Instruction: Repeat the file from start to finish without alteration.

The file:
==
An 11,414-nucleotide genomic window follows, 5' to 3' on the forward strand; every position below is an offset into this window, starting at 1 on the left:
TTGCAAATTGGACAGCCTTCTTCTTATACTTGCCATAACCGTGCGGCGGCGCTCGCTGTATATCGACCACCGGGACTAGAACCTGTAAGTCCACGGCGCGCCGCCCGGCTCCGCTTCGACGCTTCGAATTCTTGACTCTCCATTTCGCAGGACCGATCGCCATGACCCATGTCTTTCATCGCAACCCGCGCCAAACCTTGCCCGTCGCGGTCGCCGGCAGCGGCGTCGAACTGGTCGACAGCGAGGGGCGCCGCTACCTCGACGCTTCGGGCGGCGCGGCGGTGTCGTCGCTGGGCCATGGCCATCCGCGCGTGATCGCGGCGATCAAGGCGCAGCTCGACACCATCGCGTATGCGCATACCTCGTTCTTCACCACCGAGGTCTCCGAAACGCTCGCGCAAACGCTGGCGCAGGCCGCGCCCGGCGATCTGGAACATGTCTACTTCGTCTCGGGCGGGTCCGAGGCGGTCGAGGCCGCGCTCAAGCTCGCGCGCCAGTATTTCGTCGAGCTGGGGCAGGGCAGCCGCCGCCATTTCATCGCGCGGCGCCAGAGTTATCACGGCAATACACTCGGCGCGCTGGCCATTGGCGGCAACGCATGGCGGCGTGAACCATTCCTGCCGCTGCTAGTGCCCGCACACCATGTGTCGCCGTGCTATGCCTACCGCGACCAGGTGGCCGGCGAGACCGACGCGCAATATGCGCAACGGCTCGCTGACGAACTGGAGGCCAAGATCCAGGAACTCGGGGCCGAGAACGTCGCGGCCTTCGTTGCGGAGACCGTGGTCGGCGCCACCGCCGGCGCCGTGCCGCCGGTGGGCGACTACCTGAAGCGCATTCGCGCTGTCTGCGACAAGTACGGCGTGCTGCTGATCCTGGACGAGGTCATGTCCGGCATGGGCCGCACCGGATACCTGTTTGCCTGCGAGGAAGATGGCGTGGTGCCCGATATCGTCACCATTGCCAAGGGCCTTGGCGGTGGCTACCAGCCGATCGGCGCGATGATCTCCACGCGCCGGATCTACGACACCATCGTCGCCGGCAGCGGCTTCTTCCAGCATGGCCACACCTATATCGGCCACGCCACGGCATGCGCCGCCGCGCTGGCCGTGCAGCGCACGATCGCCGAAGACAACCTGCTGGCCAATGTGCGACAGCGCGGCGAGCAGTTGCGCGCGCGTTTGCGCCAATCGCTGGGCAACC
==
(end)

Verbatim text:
An 11,414-nucleotide genomic window follows, 5' to 3' on the forward strand; every position below is an offset into this window, starting at 1 on the left:
TTGCAAATTGGACAGCCTTCTTCTTATACTTGCCATAACCGTGCGGCGGCGCTCGCTGTATATCGACCACCGGGACTAGAACCTGTAAGTCCACGGCGCGCCGCCCGGCTCCGCTTCGACGCTTCGAATTCTTGACTCTCCATTTCGCAGGACCGATCGCCATGACCCATGTCTTTCATCGCAACCCGCGCCAAACCTTGCCCGTCGCGGTCGCCGGCAGCGGCGTCGAACTGGTCGACAGCGAGGGGCGCCGCTACCTCGACGCTTCGGGCGGCGCGGCGGTGTCGTCGCTGGGCCATGGCCATCCGCGCGTGATCGCGGCGATCAAGGCGCAGCTCGACACCATCGCGTATGCGCATACCTCGTTCTTCACCACCGAGGTCTCCGAAACGCTCGCGCAAACGCTGGCGCAGGCCGCGCCCGGCGATCTGGAACATGTCTACTTCGTCTCGGGCGGGTCCGAGGCGGTCGAGGCCGCGCTCAAGCTCGCGCGCCAGTATTTCGTCGAGCTGGGGCAGGGCAGCCGCCGCCATTTCATCGCGCGGCGCCAGAGTTATCACGGCAATACACTCGGCGCGCTGGCCATTGGCGGCAACGCATGGCGGCGTGAACCATTCCTGCCGCTGCTAGTGCCCGCACACCATGTGTCGCCGTGCTATGCCTACCGCGACCAGGTGGCCGGCGAGACCGACGCGCAATATGCGCAACGGCTCGCTGACGAACTGGAGGCCAAGATCCAGGAACTCGGGGCCGAGAACGTCGCGGCCTTCGTTGCGGAGACCGTGGTCGGCGCCACCGCCGGCGCCGTGCCGCCGGTGGGCGACTACCTGAAGCGCATTCGCGCTGTCTGCGACAAGTACGGCGTGCTGCTGATCCTGGACGAGGTCATGTCCGGCATGGGCCGCACCGGATACCTGTTTGCCTGCGAGGAAGATGGCGTGGTGCCCGATATCGTCACCATTGCCAAGGGCCTTGGCGGTGGCTACCAGCCGATCGGCGCGATGATCTCCACGCGCCGGATCTACGACACCATCGTCGCCGGCAGCGGCTTCTTCCAGCATGGCCACACCTATATCGGCCACGCCACGGCATGCGCCGCCGCGCTGGCCGTGCAGCGCACGATCGCCGAAGACAACCTGCTGGCCAATGTGCGACAGCGCGGCGAGCAGTTGCGCGCGCGTTTGCGCCAATCGCTGGGCAACC